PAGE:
Operation Windsor never seemed to fit. Why, one asks, would the 3rd Canadian Infantry Division launch a major operation to seize Carpiquet village and airfield a mere four days before I British Corps started the much larger three-division Operation Charnwood to seize Caen? It seemed a distraction from the main effort—a needless diversion of resources. This view was reinforced by the standard interpretations of the battles as reflected in the two introductory quotations: Windsor as a prelude to Charnwood. I had succumbed to what I will call the black box syndrome. I looked only within the analytical framework established by countless historians from C.P. Stacey to Terry Copp3 to John A. English, and, like them, saw Operation Windsor as a precursor to Operation Charnwood. It was upon visiting the battlefield in 1997 and 1998 with the Canadian Battlefields Foundation student study tour that I gained a more complete understanding of the battle. For it is only on the field itself that one can understand that Operation Windsor had very little to do with Operation Charnwood, and so much more to do with Operations Epsom and Jupiter. Epsom is familiar to any scholar of the campaign, but Operation Jupiter, the 43rd Wessex Division attack on Hill 112, is more obscure. It was the ground that showed me the link which was reinforced by a close review of the I British Corps operations log. In this article I will try and show that the traditional interpretation of Operation Windsor has suffered from a “Canada-centric” bias that fails to relate the ground to the battle and assumes that all that precedes Charnwood must be setting the stage for that battle. First a review of the traditional interpretation is required.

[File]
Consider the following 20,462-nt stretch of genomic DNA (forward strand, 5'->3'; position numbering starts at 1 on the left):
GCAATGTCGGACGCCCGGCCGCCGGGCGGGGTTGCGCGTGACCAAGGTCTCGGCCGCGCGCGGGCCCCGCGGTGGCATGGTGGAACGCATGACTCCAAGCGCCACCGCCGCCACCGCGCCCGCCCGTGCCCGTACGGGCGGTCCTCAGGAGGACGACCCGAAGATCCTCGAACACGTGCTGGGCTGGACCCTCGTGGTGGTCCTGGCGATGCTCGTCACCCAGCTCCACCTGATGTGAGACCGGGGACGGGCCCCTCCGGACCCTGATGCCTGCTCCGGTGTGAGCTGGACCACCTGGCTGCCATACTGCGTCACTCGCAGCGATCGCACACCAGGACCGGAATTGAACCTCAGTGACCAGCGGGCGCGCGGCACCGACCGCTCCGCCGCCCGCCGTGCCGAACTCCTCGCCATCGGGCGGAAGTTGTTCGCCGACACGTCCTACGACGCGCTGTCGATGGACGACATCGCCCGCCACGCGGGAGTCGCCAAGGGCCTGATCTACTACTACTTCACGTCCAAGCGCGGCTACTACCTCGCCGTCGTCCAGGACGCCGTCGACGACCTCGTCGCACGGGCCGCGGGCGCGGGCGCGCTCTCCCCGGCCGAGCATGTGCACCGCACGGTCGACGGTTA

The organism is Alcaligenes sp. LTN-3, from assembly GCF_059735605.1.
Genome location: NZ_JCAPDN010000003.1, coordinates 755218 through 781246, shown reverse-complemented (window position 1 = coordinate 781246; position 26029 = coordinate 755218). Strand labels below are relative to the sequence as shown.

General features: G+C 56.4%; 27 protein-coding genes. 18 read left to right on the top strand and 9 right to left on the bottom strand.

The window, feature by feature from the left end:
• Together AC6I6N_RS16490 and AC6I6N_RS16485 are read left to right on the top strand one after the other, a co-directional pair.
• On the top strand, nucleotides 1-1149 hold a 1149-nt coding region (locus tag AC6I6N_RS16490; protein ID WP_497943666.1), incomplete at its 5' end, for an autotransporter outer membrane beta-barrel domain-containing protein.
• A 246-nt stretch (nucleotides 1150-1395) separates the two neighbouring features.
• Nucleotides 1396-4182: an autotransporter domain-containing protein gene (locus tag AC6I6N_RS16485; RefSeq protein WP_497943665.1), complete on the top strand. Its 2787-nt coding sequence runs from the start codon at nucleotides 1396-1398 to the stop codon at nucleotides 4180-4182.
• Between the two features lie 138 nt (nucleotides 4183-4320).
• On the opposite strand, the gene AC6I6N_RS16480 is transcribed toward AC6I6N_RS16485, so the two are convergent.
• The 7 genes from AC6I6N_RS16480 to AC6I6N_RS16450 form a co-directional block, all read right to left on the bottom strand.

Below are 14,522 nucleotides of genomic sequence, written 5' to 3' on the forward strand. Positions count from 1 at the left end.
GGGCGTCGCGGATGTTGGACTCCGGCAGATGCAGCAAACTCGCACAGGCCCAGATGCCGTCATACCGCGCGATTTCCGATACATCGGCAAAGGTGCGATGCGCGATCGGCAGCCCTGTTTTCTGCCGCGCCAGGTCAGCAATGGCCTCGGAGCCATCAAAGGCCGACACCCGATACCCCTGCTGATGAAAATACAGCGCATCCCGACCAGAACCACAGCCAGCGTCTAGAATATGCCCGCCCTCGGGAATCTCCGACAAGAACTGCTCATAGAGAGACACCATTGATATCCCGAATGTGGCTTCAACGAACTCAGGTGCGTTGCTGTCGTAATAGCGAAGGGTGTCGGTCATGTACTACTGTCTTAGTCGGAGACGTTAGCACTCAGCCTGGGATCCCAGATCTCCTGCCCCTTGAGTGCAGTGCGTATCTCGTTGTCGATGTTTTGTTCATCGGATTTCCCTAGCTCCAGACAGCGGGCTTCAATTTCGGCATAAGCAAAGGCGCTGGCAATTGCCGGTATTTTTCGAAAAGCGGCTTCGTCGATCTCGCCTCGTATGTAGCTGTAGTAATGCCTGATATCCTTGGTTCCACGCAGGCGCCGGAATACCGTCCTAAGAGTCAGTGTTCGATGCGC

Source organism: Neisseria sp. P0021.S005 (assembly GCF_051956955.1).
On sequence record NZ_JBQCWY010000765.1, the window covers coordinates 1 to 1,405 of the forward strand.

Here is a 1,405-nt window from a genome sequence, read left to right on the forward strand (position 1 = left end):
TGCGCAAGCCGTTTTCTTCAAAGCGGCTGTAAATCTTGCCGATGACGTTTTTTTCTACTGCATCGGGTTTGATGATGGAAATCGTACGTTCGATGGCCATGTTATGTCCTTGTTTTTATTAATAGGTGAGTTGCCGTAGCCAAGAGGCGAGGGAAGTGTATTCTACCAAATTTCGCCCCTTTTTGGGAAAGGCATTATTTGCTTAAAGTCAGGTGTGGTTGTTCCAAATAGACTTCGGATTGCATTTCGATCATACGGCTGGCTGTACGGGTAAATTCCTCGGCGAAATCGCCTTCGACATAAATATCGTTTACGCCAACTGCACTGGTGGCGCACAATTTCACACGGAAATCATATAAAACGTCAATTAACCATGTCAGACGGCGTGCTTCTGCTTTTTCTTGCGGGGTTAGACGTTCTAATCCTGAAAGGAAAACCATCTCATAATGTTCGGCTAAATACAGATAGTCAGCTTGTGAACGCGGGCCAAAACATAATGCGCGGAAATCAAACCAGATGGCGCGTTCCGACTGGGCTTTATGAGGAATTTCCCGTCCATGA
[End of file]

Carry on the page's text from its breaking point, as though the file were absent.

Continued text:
"Outside the Box: A New Perspective on Operation Windsor—The Rationale Behind the Attack on Carpiquet, 4 July 1944,"
Canadian Military History: Vol. 17
, Article 7.
Available at: http://scholars.wlu.ca/cmh/vol17/iss2/7